The MDL court in the Teflon products litigation has refused to certify 23 proposed statewide consumer fraud class actions. In re Teflon Products Liability Litigation, 2008 WL 5148713 (S.D. Iowa, 2008).
Plaintiffs alleged that in producing and marketing Teflon® and unbranded, non-stick cookware coatings (“NSCC”), defendant DuPont allegedly made misleading representations regarding safety. None of the proposed class representatives alleged that he or she had been injured by the use of DuPont NSCC. Rather, in each of the purported class actions, plaintiffs sought recovery solely for economic damage and injunctive relief. In particular, plaintiffs demanded creation of a fund for scientific researchers to further investigate the potential for adverse health effects from the use of products containing DuPont’s non-stick coating; that DuPont discontinue selling cookware containing the non-stick coating; that DuPont stop making alleged misstatements regarding the safety of its product; that DuPont replace and/or exchange all existing cookware containing DuPont non-stick coating possessed by class members with non-hazardous cookware; rescission and restitution; and/or that DuPont provide a new warning label or other disclosure on cookware made with or containing DuPont non-stick coating.
DuPont has steadfastly denied that PFOA’s or any other chemicals are released at harmful levels when cookware coated with Teflon is used as intended.
The court first identified key deficiencies in plaintiffs’ attempt to define an ascertainable class. As they typically do, plaintiffs argued that at this stage, they do not need to show that each class member ultimately will be able to prove his or her membership; rather, the court need only ensure that the appropriate criteria exists to evaluate membership when the time comes. The court felt this argument necessarily depended upon the availability of evidence to establish membership at a later stage of the proceeding. No such evidence existed to be produced in the case. Deposition testimony showed that it is virtually impossible to identify a brand of non-stick coating based on a visual examination of the item of cookware. Testimony from the class members was thus a key component of the product identification and thus class membership issue. But, even after a lengthy discovery period, during which each proposed representative was thoroughly deposed, many class reps were unable to ascertain whether they belonged in the class or a particular sub-class. An “abundance” of proposed representatives had no memory whatsoever of the circumstances surrounding their purchase of the cookware—let alone records to document their purchase. Bottom line, too many infirmities existed in the class definitions to ensure that the court could determine objectively who was in the class, without resort to speculation. For example, many class representatives mistakenly believed their product contained Teflon coating-even when they were informed the particular brand of cookware at issue never used Teflon.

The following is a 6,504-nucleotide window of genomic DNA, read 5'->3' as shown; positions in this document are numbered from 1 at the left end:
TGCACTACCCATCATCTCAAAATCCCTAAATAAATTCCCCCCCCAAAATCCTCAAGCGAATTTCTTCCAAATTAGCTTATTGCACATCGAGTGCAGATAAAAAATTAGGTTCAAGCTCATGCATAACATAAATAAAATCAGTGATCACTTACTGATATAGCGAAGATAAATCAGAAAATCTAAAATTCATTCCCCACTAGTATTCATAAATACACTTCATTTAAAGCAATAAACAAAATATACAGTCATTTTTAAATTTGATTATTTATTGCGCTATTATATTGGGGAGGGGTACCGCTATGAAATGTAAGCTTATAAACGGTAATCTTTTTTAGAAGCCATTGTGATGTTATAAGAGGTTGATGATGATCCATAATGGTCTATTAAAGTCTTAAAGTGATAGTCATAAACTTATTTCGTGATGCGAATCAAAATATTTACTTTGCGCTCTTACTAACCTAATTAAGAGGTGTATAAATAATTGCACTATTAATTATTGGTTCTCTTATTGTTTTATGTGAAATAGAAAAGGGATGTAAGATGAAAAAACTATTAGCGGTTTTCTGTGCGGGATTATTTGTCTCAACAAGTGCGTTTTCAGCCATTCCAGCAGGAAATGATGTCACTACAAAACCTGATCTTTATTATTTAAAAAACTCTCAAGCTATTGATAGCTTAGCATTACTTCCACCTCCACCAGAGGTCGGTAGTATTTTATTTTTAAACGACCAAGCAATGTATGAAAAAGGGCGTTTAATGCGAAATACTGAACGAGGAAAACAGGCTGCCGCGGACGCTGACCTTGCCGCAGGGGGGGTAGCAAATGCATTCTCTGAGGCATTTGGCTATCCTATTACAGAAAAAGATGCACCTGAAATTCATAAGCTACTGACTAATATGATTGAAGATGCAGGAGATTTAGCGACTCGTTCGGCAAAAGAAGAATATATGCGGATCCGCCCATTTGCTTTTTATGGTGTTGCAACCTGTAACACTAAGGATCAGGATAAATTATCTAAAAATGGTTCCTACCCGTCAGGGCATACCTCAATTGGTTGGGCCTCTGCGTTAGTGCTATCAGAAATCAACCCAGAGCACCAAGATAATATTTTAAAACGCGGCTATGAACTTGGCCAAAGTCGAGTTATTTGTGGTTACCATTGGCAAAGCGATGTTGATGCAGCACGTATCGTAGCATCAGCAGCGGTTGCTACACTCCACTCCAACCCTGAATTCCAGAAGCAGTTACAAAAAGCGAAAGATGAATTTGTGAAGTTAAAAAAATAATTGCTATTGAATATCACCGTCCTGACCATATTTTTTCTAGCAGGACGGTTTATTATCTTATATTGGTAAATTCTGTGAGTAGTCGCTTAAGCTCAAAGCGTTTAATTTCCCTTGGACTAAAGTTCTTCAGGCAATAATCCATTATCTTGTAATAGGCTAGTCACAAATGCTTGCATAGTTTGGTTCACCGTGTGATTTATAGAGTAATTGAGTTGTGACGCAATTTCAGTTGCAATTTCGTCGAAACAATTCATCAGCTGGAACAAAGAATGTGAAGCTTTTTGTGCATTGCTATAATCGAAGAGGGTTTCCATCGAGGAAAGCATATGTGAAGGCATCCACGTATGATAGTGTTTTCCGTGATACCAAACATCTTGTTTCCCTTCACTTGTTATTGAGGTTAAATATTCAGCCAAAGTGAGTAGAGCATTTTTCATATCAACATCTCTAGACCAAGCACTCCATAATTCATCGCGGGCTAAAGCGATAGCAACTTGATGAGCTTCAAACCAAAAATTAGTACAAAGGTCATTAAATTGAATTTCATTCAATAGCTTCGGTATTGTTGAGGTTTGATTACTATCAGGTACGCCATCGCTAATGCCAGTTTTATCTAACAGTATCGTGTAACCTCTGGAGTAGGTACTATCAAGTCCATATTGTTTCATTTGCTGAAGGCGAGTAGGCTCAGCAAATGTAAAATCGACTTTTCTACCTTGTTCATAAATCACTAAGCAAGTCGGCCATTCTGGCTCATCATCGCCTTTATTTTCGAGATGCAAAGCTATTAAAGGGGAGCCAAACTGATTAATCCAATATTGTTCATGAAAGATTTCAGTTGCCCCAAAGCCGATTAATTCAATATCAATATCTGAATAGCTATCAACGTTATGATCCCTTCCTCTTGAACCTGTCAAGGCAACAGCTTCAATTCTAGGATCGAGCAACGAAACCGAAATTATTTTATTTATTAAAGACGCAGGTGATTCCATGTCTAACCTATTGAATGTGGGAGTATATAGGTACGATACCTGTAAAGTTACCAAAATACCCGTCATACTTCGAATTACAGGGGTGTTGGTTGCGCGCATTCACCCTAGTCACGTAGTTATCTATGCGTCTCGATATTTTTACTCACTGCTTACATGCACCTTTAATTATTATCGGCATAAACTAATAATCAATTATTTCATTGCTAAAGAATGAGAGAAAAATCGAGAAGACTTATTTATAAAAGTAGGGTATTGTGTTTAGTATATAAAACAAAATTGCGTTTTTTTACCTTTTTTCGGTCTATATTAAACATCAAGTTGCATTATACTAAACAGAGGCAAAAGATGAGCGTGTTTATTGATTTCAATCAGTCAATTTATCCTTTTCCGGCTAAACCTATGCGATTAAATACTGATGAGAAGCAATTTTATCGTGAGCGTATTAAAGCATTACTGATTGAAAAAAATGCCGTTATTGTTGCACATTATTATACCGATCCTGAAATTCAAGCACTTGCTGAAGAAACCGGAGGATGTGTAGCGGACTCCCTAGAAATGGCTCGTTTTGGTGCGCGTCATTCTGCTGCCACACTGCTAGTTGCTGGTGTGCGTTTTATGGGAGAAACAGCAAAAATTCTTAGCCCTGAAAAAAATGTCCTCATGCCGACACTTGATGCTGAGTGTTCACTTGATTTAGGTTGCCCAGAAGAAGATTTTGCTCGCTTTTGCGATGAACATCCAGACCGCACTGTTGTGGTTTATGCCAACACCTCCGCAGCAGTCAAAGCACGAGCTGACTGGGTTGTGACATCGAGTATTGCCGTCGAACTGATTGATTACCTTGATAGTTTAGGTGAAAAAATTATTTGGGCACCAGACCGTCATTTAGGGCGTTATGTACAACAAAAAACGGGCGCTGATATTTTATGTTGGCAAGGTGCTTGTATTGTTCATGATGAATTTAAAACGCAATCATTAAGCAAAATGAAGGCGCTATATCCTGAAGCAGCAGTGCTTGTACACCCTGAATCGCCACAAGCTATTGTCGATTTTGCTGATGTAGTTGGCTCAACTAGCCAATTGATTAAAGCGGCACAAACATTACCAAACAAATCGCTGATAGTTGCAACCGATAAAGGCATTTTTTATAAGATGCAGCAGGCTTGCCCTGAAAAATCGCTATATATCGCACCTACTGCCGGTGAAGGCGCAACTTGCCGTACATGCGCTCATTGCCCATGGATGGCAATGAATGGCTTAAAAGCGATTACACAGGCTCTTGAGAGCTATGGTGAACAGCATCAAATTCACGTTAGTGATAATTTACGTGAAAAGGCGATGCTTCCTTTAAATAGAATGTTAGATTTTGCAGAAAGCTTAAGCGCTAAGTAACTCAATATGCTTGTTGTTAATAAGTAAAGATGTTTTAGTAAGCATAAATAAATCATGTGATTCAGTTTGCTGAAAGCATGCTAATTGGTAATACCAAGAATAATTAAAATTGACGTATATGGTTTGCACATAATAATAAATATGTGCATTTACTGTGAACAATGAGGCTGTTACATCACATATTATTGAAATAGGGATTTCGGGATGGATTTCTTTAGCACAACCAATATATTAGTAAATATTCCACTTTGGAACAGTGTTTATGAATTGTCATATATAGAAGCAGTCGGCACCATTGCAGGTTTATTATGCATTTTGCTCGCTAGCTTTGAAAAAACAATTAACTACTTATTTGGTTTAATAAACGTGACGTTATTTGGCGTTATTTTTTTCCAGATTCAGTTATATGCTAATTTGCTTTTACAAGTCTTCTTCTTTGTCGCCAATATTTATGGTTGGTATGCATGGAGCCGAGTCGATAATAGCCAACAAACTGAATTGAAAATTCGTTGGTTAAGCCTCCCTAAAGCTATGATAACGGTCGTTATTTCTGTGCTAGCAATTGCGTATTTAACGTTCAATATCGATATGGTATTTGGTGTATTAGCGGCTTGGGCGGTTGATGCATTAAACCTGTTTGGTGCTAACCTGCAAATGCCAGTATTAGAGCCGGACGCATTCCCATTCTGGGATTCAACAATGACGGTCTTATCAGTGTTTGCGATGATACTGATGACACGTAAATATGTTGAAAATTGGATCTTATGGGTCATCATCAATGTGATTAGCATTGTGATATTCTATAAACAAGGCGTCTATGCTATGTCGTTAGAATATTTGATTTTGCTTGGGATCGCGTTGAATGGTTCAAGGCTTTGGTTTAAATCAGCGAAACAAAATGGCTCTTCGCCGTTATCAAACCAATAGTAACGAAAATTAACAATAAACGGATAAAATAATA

Lastly, membership in this class necessarily required a plaintiff to pinpoint the date on which he or she purchased the item of cookware; the proposed class representatives were unable to recall this information one-fourth of the time.
Typicality, Coherence, Predominance
An analysis of the claims made clear that common issues did not predominate; class reps’ claims were not typical. Plaintiffs built the majority of their claims around statements made and/or marketing practices employed by DuPont regarding its NSCC products. According to plaintiffs, the fact that each cause of action derived from an alleged “common practice or course of conduct” on the part of DuPont rendered the claims made by a representative plaintiff typical of the claims of all class members. However, the alleged misstatements cited by plaintiffs span a forty-plus-year period, across a wide variety of advertising and promotional media. Each plaintiff was exposed to different representations, at different time periods. Because reliance is a key element of plaintiffs’ claim for negligent misrepresentation, and is necessary for recovery under the consumer fraud statutes in many jurisdictions, an individualized inquiry must be conducted not only to pinpoint the representations at issue, but also to determine the extent to which each plaintiff relied upon the particular representations. Due to the widespread nature of DuPont’s advertising over the years, however, determining the precise statements each plaintiff heard could only be accomplished through individualized inquiry.
The court also pointed out the varying degrees to which each plaintiff became educated about NSCC prior to purchase. Even if class members were exposed to the same representation, advertisement, or omission, the court could not presume that each member responded to the representation or omission in an identical fashion. Here, some proposed class representatives who were informed of potential health risks from NSCC stopped using the cookware, but others exposed to similar information continued to use their existing cookware, and others purchased new non-stick cookware.
Finally the court worried that plaintiffs were splitting their cause of action and thus harming absent class members. Under any one of their alternative bases for relief, plaintiffs necessarily must establish first that DuPont’s non-stick cookware coating is dangerous to the health of its users. But the class disclaimed personal injury and had abandoned their original claims for medical monitoring. The representative plaintiffs risked a future waiver not only of their own personal injury and medical monitoring claims, but also those of the absent class members.